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  5. Planet Ice: Mysteries of the Ice Ages: world-premiere exhibition to open at Canadian Museum of Nature

Planet Ice: Mysteries of the Ice Ages: world-premiere exhibition to open at Canadian Museum of Nature

Ice and cold have long shaped our planet, as well as life on it. In fact, we are still living in an ice age…but the planet is changing.

This dramatic story of adaptation is presented in a new exhibition developed by the Canadian Museum of Nature—and it’s told with a cast of characters that includes woolly mammoths, American lions and Neanderthals.

Planet Ice: Mysteries of the Ice Ages debuts October 2, 2020, and features engaging exhibits, more than 120 real specimens and artifacts, multimedia and some ''magical'' moments.

Journey across 80,000 years of Earth’s history—explore how ice and cold have sculpted our landscapes, created ecosystems for a vast array of species (some now extinct), and moderated the Earth’s climates. Then discover lands lost long ago under the world's oceans, and consider the impacts of living on a planet with no polar ice and no glaciers for the first time in human history.  

The Planet Ice journey begins in “deep time”. Examine the nature of ice: how it’s formed (hint: It's a mineral!), why glaciers are important to the world we know and how ice shaped the foundations for life on Earth.

Fast forward to 80,000 years ago, when fantastical creatures emerged—some of which became extinct (for example, woolly mammoths and cave bears), while others successfully adapted to survive and thrive (such as muskoxen, caribou and wolves)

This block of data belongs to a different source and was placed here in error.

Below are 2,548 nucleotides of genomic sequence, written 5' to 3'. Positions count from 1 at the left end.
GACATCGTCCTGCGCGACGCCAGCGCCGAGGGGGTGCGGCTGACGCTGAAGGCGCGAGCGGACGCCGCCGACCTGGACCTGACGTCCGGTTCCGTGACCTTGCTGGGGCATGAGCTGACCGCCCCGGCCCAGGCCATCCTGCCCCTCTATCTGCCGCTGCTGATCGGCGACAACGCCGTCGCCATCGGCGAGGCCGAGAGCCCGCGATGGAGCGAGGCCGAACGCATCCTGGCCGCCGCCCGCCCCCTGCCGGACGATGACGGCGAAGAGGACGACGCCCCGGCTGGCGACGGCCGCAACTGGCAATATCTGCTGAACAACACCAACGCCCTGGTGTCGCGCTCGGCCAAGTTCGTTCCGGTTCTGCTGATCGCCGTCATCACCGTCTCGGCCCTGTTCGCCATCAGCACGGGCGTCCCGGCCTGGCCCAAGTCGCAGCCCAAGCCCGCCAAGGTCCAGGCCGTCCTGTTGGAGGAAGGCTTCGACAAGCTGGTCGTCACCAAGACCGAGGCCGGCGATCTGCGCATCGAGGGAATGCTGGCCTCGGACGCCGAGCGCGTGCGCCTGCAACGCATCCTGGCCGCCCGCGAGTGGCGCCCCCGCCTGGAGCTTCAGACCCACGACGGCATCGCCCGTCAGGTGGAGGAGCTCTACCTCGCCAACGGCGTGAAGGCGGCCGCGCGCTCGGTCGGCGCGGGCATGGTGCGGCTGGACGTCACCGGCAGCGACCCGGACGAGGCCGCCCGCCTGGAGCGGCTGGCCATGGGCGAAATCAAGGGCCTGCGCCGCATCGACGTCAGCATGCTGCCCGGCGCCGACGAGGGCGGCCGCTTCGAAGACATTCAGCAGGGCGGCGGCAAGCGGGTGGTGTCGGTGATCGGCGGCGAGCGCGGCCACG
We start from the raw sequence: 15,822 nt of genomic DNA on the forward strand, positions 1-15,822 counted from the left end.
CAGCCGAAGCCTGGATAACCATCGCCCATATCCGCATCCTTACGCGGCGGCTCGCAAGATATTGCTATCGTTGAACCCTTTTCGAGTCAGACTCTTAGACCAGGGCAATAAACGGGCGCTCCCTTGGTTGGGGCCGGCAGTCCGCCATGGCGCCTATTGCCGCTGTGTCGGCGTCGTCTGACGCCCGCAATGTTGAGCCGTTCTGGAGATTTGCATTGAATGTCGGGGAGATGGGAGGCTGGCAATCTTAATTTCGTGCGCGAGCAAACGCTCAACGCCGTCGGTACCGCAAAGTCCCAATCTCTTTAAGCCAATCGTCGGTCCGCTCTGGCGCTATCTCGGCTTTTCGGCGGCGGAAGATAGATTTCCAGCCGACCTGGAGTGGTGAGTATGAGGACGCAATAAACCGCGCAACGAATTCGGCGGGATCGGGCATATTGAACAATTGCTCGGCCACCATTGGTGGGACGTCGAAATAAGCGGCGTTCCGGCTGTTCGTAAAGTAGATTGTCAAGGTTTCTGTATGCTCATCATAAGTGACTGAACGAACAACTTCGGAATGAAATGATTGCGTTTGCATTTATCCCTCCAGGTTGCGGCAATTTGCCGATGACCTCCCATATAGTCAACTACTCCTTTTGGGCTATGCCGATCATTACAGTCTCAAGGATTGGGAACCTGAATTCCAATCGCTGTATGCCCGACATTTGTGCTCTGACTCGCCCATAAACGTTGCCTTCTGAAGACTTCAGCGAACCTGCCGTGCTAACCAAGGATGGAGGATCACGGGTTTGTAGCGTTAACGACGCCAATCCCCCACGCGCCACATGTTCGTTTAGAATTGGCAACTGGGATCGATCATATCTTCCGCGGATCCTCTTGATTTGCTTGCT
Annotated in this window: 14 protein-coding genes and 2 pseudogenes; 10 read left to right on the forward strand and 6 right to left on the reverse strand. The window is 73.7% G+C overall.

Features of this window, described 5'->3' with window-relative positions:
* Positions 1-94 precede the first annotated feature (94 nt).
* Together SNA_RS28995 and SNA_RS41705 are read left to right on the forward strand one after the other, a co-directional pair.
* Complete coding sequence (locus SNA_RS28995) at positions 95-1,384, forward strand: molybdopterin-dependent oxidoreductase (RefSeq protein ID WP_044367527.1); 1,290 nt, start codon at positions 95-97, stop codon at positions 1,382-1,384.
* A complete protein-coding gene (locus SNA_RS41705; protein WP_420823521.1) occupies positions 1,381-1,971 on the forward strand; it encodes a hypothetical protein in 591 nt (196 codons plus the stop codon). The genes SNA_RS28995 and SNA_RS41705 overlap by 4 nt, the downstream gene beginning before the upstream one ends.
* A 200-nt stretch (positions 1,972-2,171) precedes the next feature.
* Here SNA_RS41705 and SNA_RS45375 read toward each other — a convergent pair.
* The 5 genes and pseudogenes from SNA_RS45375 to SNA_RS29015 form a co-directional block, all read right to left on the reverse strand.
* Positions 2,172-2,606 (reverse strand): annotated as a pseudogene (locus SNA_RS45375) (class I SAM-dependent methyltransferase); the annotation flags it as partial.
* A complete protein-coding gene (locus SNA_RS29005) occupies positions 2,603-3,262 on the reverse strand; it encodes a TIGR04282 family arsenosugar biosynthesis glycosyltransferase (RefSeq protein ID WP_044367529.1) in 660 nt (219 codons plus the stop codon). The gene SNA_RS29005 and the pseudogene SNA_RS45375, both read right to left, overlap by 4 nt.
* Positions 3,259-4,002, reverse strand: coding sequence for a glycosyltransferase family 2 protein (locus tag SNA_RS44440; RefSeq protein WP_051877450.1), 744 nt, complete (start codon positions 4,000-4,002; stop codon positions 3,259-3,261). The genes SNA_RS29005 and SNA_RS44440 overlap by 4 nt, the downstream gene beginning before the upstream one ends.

Visitors will also encounter a Neanderthal adult and child, and learn the adaptations these hominids evolved to survive in the cold. These scientifically accurate, life-like models were created in the Netherlands by the Kennis brothers, world-renowned for their paleontological recreations.

As the millenia unfold, the journey continues to lost lands. Most prominent is the story of the Beringia land bridge that once joined Asia and North America with its unique landscape and biodiversity.

Visitors can then witness the rise of the mastodon and other imposing animals such as the smilodon, the short-faced bear and the giant beaver. They will also discover how land features seen today were created by giant ice sheets during the last glaciation.

Among the items displayed are authentic tools and arfifacts – most thousands of years old – that were used by the Tuniit (Dorset) and Thule-Inuit peoples to survive in a cold climate. These archeological treasures, curated at the Canadian Museum of Nature on behalf of the Government of Nunavut, have never before been shown publicly.

The final section of Planet Ice visits the modern day and beyond. Humans, in fact, have never lived at a time when ice is not present. Visitors will be inspired to reflect upon how the loss of ice, during a time of climate change, could affect species, infrastructure and ecosystems. 

Throughout Planet Ice, multimedia components will inform and inspire. Two magical “moments” will let visitors control the emergence of a woolly mammoth and an American lion from a snow-filled landscape. This combination of animation, artistry and technology is the result of a creative collaboration between the museum and Montreal’s award-winning multimedia studio, Moment Factory.

After Planet Ice ends its run at the Canadian Museum of Nature January 3, 2021, the exhibition will travel across Canada and internationally. The museum is grateful for the support of the exhibition’s presenting partner, Polar Knowledge Canada, as well as supporting sponsors Hatch and Enbridge.

The Canadian Museum of Nature is located at 240 McLeod Street, Ottawa. A special exhibition fee applies for entry to Planet Ice. For more information, visit nature.ca.